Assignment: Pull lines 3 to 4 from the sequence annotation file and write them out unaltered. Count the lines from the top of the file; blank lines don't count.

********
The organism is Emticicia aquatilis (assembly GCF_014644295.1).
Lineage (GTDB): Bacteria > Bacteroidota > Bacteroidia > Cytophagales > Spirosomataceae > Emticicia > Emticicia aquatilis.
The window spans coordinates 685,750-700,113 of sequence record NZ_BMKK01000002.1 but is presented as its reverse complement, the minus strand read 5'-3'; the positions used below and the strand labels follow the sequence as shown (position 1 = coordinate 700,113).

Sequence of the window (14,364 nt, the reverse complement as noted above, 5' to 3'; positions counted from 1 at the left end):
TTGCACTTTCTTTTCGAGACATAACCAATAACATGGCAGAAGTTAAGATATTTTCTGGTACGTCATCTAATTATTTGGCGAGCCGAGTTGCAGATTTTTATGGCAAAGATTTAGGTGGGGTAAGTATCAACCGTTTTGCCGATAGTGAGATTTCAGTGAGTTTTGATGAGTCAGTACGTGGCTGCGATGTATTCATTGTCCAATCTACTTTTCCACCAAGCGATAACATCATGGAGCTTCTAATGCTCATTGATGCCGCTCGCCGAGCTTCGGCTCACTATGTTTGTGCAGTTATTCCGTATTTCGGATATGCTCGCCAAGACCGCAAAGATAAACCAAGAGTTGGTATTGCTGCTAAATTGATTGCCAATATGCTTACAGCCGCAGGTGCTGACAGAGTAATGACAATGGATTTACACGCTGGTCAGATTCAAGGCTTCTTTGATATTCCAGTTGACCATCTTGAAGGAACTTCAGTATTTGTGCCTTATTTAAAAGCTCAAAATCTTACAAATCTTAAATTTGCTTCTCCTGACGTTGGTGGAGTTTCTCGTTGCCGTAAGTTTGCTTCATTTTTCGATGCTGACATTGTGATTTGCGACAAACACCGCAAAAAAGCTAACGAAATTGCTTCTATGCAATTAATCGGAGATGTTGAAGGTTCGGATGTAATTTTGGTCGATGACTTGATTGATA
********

The window spans coordinates 685,750-700,113 of sequence record NZ_BMKK01000002.1 but is presented as its reverse complement, the minus strand read 5'-3'; the positions used below and the strand labels follow the sequence as shown (position 1 = coordinate 700,113).

Sequence of the window (14,364 nt, the reverse complement as noted above, 5' to 3'; positions counted from 1 at the left end):